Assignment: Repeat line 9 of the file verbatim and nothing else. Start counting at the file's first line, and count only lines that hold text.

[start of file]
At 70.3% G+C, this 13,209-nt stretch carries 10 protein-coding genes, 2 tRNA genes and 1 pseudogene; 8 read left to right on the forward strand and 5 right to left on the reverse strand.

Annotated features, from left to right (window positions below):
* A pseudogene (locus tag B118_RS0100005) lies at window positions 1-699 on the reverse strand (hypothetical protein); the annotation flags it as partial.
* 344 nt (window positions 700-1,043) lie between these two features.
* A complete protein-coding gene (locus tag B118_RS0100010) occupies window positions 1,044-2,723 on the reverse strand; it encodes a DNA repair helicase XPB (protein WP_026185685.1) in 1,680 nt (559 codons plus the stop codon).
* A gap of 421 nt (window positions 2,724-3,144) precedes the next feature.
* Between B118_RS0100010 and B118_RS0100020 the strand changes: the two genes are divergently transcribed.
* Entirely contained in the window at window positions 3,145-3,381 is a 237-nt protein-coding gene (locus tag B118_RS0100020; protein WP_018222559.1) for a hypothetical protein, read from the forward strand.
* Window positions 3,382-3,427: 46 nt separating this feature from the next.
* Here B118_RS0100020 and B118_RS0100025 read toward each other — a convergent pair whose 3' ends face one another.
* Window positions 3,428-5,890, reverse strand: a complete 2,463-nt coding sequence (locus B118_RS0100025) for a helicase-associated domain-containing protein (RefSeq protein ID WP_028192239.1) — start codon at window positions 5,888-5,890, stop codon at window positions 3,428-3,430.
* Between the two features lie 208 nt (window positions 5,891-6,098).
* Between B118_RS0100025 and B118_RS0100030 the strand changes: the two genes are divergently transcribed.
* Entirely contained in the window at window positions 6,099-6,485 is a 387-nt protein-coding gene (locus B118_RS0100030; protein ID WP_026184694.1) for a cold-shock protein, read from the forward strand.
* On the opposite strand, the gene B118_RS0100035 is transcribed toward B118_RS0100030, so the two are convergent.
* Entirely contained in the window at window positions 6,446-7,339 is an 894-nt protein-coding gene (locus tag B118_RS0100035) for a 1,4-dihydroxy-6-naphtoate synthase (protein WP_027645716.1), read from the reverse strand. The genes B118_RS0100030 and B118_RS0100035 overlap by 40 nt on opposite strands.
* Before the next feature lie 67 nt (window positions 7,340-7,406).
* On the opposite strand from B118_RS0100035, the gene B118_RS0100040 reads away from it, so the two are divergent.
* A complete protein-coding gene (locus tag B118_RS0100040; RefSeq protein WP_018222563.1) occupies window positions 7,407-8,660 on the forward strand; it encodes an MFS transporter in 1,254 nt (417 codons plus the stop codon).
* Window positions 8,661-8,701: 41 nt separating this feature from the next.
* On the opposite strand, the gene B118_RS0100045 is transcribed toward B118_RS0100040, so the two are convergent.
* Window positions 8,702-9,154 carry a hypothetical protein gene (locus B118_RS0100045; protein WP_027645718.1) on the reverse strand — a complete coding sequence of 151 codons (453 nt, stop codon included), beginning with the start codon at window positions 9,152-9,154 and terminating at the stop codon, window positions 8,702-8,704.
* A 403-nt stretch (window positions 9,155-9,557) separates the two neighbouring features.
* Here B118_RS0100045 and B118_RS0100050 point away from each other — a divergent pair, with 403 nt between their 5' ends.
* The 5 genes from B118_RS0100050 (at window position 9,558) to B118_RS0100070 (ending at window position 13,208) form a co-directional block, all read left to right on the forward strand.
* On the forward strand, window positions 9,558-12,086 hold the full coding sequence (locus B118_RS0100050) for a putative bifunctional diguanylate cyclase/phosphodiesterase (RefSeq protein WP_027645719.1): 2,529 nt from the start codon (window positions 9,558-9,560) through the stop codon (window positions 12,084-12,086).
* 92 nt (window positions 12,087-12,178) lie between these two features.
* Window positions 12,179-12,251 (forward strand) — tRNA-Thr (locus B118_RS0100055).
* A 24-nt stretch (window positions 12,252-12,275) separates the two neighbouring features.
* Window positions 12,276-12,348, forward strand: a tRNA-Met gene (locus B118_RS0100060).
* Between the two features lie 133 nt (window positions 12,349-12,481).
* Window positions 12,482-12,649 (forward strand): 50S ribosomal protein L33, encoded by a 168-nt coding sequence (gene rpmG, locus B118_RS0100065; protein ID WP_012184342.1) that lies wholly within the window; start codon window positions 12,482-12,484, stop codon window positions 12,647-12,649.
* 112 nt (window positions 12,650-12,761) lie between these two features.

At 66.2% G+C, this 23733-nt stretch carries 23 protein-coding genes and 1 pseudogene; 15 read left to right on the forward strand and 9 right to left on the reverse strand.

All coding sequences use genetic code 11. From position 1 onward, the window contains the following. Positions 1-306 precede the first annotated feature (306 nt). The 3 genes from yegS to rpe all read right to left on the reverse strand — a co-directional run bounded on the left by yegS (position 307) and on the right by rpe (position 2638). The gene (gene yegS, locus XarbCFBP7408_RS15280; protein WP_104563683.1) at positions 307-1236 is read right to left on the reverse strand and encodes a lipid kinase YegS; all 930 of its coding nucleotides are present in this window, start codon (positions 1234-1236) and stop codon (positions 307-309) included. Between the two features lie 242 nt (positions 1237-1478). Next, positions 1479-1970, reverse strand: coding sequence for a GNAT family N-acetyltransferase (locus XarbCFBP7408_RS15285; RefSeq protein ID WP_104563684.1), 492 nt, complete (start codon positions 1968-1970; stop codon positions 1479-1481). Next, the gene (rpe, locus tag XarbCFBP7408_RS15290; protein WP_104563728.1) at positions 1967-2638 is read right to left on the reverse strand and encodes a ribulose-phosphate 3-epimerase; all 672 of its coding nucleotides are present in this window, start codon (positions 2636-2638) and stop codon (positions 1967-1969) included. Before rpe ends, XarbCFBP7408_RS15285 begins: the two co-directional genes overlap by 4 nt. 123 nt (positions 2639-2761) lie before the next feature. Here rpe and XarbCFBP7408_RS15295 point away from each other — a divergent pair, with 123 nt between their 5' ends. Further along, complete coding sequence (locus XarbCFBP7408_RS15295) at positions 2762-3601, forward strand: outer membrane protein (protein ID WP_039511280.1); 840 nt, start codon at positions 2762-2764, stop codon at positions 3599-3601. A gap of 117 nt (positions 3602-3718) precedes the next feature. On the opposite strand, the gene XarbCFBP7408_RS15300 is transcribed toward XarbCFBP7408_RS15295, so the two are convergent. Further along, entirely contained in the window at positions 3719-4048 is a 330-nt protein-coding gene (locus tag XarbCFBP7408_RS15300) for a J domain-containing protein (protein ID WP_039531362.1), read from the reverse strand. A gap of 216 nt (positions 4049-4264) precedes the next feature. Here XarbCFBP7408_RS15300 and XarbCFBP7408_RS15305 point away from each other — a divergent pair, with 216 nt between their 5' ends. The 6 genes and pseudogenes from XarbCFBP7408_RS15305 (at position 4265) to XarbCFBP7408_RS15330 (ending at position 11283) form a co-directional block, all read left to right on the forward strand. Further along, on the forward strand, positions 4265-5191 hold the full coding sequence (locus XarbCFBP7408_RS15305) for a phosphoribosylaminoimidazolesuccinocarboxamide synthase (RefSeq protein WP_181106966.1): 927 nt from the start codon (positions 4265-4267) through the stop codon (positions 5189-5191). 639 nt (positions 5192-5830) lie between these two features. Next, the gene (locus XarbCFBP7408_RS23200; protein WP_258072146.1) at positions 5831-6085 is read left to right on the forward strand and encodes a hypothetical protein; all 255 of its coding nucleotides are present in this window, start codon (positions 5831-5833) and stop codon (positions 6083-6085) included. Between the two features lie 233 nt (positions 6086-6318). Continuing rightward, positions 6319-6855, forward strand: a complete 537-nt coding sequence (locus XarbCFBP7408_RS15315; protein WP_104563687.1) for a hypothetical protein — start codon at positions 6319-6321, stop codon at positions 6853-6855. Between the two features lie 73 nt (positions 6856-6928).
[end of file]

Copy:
* Window positions 3,382-3,427: 46 nt separating this feature from the next.